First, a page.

In US v. Pablo, No. 09-2091, the court affirmed defendant's rape and assault convictions where 1) the admission of a witness's testimony as it related to a DNA report did not constitute plain error; 2) the prosecution did not actively discourage defendant's two witnesses from testifying through threats of prosecution; and 3) there was insufficient evidence that the victim's injuries were caused by persons other than defendant.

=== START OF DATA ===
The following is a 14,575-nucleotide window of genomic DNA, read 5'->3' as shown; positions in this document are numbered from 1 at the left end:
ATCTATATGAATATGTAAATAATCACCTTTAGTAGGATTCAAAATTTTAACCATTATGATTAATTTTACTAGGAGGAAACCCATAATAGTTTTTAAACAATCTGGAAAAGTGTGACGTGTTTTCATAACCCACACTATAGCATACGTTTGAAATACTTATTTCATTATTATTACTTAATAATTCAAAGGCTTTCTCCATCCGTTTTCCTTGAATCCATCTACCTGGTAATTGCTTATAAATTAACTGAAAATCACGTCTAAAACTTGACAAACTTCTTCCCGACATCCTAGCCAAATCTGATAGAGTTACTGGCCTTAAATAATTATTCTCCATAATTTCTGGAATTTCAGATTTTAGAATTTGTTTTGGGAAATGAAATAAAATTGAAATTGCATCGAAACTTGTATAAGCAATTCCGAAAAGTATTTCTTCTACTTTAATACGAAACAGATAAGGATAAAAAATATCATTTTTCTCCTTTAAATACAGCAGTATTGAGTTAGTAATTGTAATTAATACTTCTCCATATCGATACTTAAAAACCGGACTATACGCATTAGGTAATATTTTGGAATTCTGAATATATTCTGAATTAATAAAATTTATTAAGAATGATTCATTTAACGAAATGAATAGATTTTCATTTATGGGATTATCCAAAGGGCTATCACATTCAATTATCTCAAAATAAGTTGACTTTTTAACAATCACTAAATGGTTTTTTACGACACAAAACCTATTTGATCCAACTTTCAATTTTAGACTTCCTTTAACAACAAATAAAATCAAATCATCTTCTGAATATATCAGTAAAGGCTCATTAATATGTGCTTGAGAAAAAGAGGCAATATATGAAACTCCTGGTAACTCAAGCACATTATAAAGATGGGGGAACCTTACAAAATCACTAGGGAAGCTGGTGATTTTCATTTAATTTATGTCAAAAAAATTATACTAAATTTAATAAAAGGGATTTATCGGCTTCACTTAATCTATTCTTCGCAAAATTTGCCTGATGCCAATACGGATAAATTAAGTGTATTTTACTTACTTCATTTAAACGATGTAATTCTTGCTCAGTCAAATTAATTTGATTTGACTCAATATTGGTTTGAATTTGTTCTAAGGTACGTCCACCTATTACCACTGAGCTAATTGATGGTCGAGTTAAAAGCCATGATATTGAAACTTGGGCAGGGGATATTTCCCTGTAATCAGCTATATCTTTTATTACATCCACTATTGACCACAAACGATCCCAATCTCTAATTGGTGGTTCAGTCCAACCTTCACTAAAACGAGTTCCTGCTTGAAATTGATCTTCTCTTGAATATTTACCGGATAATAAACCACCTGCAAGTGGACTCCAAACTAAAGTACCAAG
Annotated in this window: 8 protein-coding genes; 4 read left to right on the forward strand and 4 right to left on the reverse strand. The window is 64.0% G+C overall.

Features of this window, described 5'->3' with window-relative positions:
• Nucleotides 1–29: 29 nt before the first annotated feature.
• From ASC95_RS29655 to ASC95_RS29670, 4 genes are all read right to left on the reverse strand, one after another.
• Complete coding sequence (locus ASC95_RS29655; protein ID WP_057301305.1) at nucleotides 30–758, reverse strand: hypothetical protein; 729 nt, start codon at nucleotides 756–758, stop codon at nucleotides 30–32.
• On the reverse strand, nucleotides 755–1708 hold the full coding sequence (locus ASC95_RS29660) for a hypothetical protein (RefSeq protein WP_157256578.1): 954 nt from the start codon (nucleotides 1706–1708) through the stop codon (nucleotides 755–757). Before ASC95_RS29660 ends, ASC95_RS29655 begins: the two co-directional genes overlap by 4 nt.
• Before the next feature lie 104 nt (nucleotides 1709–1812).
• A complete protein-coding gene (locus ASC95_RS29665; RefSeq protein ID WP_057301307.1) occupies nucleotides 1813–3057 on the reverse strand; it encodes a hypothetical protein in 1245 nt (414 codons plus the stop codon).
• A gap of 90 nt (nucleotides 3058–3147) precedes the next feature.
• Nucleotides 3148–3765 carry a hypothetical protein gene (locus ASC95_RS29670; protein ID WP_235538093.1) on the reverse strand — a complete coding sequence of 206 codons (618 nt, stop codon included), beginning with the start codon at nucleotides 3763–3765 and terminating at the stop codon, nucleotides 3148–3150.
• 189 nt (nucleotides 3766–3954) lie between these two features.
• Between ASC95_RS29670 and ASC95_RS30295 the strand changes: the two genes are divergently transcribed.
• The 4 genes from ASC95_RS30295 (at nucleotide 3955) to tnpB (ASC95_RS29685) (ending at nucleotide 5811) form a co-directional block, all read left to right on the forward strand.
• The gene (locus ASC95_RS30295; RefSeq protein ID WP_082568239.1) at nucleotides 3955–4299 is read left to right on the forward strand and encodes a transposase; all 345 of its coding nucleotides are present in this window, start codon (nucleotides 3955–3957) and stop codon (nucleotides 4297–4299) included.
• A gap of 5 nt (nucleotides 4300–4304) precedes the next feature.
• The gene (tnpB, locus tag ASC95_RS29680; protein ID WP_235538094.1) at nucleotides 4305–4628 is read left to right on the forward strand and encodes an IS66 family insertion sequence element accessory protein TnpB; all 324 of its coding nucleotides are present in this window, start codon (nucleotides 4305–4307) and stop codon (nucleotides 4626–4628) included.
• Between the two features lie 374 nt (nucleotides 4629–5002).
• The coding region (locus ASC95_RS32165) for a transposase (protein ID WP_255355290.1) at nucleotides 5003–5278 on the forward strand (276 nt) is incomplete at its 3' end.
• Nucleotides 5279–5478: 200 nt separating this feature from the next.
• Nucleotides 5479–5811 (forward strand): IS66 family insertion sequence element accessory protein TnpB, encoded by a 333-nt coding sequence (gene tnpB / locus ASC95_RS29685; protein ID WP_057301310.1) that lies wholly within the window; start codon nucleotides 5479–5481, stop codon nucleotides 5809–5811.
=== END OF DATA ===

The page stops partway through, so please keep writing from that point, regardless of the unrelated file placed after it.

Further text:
As the court wrote: "This appeal arises out of Jonathan Pablo's conviction by a jury for vaginal rape, kidnapping, assault resulting in serious bodily injury, and carjacking. Pablo was tried with a codefendant, Isaac Gordo, whom the jury convicted on similar counts. Here, we are faced only with Pablo's appeal, and he raises three challenges to his convictions: (1) that the district court deprived him of his confrontation rights under the Sixth Amendment by admitting testimony of a DNA expert, Kortney Snider, when that expert relied on reports prepared by analysts not called to testify and conveyed the contents of those reports to the jury; (2) that the prosecutor and district court impermissibly interfered with his right to present a defense by raising the specter of self-incrimination to dissuade two defense witnesses, Zachary and Alzado Gordo, from testifying; and (3) that the district court erred by excluding certain evidence under Federal Rule of Evidence 412."